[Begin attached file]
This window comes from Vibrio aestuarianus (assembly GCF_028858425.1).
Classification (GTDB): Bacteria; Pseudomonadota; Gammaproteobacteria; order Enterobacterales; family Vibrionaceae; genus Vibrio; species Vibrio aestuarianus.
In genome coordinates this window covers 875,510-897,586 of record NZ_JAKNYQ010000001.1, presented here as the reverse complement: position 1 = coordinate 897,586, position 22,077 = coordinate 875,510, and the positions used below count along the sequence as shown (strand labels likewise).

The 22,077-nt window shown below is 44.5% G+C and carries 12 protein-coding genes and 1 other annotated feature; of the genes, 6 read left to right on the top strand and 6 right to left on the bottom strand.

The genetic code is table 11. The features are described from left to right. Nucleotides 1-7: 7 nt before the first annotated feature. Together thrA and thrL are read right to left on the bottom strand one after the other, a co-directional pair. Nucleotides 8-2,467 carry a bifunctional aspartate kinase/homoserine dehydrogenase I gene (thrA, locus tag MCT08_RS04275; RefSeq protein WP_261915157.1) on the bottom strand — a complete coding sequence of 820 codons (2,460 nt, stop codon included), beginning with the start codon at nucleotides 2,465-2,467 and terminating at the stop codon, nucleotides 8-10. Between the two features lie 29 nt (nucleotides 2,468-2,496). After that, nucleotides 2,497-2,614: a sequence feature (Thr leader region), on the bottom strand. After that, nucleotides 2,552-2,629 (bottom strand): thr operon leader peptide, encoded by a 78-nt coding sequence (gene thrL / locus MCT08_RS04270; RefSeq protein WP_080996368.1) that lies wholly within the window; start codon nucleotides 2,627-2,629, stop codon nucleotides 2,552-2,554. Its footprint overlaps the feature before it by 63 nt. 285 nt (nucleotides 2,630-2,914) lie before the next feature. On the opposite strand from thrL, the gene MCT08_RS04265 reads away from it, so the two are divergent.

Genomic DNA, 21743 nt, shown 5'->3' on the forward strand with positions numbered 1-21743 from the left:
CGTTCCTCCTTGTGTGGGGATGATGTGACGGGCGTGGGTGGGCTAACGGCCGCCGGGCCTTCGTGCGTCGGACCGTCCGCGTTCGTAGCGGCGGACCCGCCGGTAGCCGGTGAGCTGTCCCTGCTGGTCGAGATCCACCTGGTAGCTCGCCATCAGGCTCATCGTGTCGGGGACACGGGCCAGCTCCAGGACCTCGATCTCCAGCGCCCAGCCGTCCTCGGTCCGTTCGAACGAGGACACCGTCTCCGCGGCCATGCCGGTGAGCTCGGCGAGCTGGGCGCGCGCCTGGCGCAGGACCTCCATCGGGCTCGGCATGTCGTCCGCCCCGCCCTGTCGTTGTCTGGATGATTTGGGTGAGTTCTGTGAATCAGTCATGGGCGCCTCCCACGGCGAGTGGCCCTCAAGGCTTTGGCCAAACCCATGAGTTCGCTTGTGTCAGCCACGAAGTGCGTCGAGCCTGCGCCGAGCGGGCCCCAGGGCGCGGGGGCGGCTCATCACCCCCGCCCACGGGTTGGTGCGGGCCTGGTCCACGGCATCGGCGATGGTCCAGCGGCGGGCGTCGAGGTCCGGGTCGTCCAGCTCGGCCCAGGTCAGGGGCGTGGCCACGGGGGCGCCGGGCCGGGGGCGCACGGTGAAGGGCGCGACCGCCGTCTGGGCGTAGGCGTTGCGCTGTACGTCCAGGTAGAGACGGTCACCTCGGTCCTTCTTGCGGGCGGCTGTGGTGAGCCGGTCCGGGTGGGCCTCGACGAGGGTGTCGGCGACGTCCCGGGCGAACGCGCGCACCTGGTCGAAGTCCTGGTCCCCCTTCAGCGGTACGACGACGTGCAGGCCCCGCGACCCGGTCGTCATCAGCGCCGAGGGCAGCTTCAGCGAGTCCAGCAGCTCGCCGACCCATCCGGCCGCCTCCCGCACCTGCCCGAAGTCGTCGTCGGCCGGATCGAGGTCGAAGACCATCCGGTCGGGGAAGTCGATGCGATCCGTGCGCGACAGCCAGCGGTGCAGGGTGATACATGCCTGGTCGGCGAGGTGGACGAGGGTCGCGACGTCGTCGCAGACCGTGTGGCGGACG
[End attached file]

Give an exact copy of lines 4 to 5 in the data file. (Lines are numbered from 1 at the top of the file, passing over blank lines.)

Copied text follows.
The 22,077-nt window shown below is 44.5% G+C and carries 12 protein-coding genes and 1 other annotated feature; of the genes, 6 read left to right on the top strand and 6 right to left on the bottom strand.

The genetic code is table 11. The features are described from left to right. Nucleotides 1-7: 7 nt before the first annotated feature. Together thrA and thrL are read right to left on the bottom strand one after the other, a co-directional pair. Nucleotides 8-2,467 carry a bifunctional aspartate kinase/homoserine dehydrogenase I gene (thrA, locus tag MCT08_RS04275; RefSeq protein WP_261915157.1) on the bottom strand — a complete coding sequence of 820 codons (2,460 nt, stop codon included), beginning with the start codon at nucleotides 2,465-2,467 and terminating at the stop codon, nucleotides 8-10. Between the two features lie 29 nt (nucleotides 2,468-2,496). After that, nucleotides 2,497-2,614: a sequence feature (Thr leader region), on the bottom strand. After that, nucleotides 2,552-2,629 (bottom strand): thr operon leader peptide, encoded by a 78-nt coding sequence (gene thrL / locus MCT08_RS04270; RefSeq protein WP_080996368.1) that lies wholly within the window; start codon nucleotides 2,627-2,629, stop codon nucleotides 2,552-2,554. Its footprint overlaps the feature before it by 63 nt. 285 nt (nucleotides 2,630-2,914) lie before the next feature. On the opposite strand from thrL, the gene MCT08_RS04265 reads away from it, so the two are divergent.